targeted for traffic stops and tasers and police dogs. It would seem to me
that he did not do very little, very little about making people accountable
that had in fact engaged in these practices and he really did not address
it. I do not know how firing one cop, possibly three, clearly who were
blatantly wrong with the e-mails deals with all of the systemic issues that
you and I have been discussing in the report.
CAPEHART: This was a missed opportunity by Mayor Knowles. But we
should not be surprised, as he said on air in two interviews with Tamron
Hall, that he didn`t think that there is a race problem in his city. So
the missed opportunity here was, you have a federal report from the
Department of Justice that says your town, your police department, your
court system is rife with people who are trampling the constitutional
rights of African-Americans in your city. He doesn`t address that and say,
so any kind of remorse or talk about how they are going to move forward
from that. And as you said, he did not talk about what is going to happen
to the hierarchy of the police department. The three people who sent those
e-mails, the one who was fired, the two who are under investigation, that`s
a drop in the bucket. There`s a culture change that needs to happen and
has to start with Chief Tom Jackson.
SHARPTON: Jonathan Capehart, thank you for your time tonight.
CAPEHART: Thanks, Rev.
SHARPTON: We`ll be back.
SHARPTON: We`re back with Jimmy Williams and Jonathan Capehart, you
just heard the mayor of Ferguson make a statement. Jimmy, my takeaway was,
what he did not say was resonated more than what he did say in terms of how
to hold accountable those that were over this systemic problem of racial
profiling in his city or in his town.
JIMMY WILLIAMS, MSNBC CONTRIBUTOR: Yes. There`s a lot left to be
desired in this announcement per se. I am struck by this civilian
oversight board. Out of everything that he said, that is the one thing I
thought, wait, that actually might do something. Jonathan talked about the
culture of corruption. That cannot change overnight. And it can`t change
just by having three people fired, it literally -- they should just clean
house, per se. But again, if the mayor doesn`t recognize there`s a racial
problem in his own town, maybe he should go. That perhaps is the bigger
problem here. So, you know, you have a town that is made up of certain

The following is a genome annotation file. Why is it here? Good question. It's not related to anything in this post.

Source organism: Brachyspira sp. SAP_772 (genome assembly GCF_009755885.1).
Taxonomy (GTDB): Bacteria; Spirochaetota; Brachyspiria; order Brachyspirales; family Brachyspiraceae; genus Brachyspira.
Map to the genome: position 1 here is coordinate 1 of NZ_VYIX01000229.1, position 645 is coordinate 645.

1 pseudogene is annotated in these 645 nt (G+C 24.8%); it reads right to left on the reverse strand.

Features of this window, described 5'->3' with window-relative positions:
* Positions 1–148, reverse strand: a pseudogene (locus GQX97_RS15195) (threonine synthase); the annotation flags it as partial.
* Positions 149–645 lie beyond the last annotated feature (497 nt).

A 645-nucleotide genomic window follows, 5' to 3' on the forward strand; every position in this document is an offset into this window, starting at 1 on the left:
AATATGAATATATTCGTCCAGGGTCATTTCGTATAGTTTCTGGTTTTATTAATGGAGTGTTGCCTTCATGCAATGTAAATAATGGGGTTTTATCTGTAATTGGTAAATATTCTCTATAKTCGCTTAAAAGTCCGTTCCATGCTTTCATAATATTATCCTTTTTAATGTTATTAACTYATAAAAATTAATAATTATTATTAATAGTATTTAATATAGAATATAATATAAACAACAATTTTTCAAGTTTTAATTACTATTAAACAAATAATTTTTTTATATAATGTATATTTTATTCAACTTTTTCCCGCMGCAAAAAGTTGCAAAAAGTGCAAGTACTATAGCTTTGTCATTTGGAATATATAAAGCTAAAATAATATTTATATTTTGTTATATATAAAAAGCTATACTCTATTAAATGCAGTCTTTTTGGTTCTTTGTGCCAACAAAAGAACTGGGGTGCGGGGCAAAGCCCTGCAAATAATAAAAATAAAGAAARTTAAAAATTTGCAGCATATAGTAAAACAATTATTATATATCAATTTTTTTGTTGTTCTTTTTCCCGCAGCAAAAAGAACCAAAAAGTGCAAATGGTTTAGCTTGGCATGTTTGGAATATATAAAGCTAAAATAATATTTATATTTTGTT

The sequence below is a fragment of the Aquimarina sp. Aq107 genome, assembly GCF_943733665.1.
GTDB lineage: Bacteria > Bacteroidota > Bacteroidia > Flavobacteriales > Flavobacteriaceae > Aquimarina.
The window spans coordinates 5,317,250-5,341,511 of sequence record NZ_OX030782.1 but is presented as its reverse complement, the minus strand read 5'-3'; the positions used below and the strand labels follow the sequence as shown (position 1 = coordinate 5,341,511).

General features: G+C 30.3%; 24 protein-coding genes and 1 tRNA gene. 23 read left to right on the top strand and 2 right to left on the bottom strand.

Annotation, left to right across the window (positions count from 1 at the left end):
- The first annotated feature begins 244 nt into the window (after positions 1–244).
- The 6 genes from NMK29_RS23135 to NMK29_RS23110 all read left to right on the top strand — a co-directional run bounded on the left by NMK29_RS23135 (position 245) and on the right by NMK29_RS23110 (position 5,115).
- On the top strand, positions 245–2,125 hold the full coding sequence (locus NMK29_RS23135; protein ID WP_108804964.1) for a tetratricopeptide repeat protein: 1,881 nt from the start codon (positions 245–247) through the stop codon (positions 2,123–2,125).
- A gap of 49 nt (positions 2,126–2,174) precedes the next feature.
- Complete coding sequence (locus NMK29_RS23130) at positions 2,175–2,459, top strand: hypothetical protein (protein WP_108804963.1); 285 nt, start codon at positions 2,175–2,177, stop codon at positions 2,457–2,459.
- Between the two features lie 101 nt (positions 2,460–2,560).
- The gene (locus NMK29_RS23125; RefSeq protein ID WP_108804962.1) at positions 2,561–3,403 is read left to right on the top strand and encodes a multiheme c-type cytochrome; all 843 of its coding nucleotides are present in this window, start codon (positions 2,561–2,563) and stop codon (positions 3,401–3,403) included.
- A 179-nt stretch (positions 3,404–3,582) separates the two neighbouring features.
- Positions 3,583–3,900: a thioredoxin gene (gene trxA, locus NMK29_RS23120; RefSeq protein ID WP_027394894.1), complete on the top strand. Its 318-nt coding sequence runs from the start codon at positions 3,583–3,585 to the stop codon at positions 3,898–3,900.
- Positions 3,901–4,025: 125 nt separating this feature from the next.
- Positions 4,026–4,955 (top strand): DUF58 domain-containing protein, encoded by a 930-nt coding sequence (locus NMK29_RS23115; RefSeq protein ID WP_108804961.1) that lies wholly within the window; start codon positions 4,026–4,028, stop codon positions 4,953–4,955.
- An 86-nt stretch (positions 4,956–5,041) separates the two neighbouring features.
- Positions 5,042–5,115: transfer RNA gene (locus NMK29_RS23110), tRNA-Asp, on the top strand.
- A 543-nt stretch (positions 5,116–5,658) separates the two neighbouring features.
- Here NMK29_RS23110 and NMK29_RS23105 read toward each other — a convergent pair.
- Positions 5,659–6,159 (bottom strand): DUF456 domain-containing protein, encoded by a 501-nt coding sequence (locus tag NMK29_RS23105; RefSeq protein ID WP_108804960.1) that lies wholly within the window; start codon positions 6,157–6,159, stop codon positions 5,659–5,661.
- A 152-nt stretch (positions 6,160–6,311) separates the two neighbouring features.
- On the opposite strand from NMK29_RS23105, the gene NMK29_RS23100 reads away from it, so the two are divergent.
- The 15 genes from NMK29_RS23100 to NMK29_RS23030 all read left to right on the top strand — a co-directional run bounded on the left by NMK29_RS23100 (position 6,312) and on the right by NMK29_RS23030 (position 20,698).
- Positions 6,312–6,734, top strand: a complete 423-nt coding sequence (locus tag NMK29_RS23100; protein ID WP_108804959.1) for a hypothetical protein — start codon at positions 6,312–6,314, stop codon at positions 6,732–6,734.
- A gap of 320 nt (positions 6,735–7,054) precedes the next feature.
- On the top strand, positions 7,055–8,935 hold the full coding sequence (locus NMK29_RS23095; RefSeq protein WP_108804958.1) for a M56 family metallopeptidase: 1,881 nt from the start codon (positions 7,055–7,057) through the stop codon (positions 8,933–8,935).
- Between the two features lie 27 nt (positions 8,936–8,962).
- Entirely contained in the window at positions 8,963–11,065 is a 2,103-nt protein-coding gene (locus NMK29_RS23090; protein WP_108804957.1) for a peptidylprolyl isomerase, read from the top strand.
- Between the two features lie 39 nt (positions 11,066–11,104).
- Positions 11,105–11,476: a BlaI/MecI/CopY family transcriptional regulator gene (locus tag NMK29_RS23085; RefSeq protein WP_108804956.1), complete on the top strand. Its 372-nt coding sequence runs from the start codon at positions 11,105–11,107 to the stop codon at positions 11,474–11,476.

percentage of African-Americans, they have zero representation, now three
people are going to be fired and that`s pretty much the penalization of all
this? It`s not enough.
Second point, the militarization of our police across America, this is
a bigger problem and that goes to that culture of corruption. That has to
stop. Those kinds of things should be left on the battlefields on foreign
countries. They should not be on our streets in America. And guess what,
African-Americans, white Americans, every American does not like that sort
of thing and that has to stop as well. There`s a bigger concern here, in
my opinion, and he did not address any of it, frankly.
SHARPTON: Well, the mayor did say, for those just turning in, that
three officers that had sent racially charged e-mails are under review, one
already terminated, the other two on investigation. The three officers
being hired but he didn`t know the race of them. There was a black hired,
there`s a consultant firm that has been brought in that was recommended by
the Justice Department and he said that there would be a civilian review
board which Jimmy just said could be the best thing that was announced. He
also did not address at all the hierarchy, the police chief, the top brass
that were the ones that were overseers of what the Justice Department said
was a systemic problem and laid out some very hard numbers that definitely
can`t be argued with and that definitely can`t be disputed. I think that
it is absolutely a missed opportunity to really start a procedure of
accountability and I do not think the mayor who was in denial at the
beginning has shown that he has come out of his problem of denying what is
Jonathan Capehart, Jimmy Williams, thank you for your time this
WILLIAMS: Thank you.
CAPEHART: Thanks, Rev.
SHARPTON: And I hope we can bring this country together but we must
do it by holding people accountable.
WILLIAMS: That`s right.
SHARPTON: Thanks for watching. I`m Al Sharpton. "HARDBALL" starts